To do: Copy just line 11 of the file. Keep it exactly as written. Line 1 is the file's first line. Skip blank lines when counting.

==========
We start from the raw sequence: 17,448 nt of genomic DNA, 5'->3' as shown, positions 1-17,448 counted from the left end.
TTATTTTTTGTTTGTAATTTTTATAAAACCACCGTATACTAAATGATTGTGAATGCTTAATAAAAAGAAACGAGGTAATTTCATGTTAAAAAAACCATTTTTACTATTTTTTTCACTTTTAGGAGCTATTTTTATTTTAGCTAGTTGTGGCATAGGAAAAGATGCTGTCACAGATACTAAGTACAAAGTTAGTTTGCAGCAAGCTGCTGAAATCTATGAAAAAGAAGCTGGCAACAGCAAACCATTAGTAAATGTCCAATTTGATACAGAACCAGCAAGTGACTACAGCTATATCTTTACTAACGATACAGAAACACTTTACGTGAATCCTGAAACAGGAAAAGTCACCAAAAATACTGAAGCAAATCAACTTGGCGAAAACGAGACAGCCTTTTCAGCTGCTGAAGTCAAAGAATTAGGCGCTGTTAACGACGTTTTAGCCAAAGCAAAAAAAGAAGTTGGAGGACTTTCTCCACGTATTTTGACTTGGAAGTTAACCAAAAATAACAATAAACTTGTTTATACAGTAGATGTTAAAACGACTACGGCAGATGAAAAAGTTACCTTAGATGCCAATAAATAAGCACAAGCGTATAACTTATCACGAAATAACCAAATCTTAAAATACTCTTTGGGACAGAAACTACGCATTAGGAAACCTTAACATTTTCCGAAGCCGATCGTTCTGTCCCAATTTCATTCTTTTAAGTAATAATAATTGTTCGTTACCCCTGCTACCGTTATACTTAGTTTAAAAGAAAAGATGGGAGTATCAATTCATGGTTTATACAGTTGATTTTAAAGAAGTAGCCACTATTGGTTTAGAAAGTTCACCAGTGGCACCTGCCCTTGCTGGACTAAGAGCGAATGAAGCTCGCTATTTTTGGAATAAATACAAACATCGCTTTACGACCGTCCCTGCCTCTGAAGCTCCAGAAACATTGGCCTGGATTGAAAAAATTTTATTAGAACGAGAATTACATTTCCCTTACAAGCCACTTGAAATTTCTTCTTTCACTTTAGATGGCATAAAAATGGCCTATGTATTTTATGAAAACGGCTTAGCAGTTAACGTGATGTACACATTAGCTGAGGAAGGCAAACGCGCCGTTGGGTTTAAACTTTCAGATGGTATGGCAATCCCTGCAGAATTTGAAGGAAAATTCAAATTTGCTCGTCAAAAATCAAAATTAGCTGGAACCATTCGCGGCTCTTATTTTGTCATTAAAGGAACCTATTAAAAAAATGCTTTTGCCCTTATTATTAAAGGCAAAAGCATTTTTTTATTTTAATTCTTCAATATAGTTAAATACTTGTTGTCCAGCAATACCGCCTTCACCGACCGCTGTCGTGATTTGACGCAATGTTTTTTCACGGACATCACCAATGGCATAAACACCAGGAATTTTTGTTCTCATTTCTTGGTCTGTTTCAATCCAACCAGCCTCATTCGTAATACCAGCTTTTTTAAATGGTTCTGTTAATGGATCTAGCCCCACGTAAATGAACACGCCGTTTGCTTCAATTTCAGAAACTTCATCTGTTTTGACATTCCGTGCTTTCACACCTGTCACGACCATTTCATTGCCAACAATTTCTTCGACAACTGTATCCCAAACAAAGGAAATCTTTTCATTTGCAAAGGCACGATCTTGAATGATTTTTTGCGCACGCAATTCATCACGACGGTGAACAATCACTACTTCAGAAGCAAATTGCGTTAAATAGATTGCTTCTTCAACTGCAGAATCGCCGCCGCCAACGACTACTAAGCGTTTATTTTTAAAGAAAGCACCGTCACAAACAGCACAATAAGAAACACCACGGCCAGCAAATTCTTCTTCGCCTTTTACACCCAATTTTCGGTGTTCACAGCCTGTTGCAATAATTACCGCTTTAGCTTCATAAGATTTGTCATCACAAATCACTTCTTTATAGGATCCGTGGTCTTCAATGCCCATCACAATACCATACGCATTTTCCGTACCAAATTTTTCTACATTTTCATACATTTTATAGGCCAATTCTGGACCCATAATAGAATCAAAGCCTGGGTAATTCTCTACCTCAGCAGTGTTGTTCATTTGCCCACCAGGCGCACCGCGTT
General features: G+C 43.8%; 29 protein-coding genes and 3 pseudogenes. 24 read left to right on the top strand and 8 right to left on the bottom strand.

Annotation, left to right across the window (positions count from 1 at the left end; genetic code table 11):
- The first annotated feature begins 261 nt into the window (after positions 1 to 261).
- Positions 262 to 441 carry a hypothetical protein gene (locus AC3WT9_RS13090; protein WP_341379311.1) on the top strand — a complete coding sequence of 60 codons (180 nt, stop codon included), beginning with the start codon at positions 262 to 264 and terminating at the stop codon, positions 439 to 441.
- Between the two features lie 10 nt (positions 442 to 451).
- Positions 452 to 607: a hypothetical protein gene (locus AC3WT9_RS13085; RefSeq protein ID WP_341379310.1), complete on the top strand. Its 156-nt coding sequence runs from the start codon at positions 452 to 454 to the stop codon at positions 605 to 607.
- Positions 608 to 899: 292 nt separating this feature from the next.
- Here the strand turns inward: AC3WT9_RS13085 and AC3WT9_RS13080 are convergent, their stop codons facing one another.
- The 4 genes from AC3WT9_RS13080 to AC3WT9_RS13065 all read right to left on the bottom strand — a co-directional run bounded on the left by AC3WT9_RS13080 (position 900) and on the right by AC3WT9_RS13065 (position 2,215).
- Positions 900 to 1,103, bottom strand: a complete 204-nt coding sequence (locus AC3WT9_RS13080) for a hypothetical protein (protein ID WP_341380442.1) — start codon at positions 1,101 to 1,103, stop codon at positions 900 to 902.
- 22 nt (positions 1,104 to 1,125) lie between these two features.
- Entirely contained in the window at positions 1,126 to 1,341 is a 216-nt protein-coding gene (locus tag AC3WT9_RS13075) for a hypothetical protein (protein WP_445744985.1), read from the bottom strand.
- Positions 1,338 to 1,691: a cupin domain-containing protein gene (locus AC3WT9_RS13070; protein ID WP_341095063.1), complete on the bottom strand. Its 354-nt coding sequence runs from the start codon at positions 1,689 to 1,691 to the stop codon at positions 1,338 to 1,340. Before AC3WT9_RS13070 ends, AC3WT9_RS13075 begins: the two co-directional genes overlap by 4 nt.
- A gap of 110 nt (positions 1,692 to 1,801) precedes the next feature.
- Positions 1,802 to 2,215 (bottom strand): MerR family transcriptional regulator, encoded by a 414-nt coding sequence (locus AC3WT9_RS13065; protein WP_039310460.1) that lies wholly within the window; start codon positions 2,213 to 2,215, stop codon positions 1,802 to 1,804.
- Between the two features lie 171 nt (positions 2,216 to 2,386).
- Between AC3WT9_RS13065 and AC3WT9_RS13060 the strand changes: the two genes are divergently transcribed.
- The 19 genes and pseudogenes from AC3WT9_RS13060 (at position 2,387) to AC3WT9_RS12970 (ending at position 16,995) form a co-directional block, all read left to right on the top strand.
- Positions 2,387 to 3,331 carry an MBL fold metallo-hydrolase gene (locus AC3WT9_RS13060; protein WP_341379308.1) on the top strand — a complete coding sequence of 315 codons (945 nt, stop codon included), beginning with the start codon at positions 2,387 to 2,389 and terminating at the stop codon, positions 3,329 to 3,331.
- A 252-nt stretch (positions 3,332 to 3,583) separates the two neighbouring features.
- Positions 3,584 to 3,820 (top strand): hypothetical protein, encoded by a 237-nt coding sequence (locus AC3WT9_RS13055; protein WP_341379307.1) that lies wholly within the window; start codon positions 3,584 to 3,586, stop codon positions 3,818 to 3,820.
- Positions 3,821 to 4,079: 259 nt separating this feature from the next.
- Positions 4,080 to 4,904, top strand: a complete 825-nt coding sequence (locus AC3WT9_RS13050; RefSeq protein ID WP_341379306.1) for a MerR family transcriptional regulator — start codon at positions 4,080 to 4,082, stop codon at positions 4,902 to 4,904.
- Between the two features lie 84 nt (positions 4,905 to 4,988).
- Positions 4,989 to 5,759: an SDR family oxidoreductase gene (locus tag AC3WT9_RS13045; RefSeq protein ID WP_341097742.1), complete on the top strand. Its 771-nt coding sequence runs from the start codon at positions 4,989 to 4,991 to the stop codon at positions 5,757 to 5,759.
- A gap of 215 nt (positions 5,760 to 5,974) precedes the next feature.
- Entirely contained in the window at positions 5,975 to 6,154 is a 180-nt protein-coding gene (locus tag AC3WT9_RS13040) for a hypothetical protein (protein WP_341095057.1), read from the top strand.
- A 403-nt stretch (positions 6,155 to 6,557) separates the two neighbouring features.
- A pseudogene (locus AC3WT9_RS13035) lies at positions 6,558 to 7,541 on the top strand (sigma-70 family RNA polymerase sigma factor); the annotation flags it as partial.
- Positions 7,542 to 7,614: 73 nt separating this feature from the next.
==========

- The 4 genes from AC3WT9_RS13080 to AC3WT9_RS13065 all read right to left on the bottom strand — a co-directional run bounded on the left by AC3WT9_RS13080 (position 900) and on the right by AC3WT9_RS13065 (position 2,215).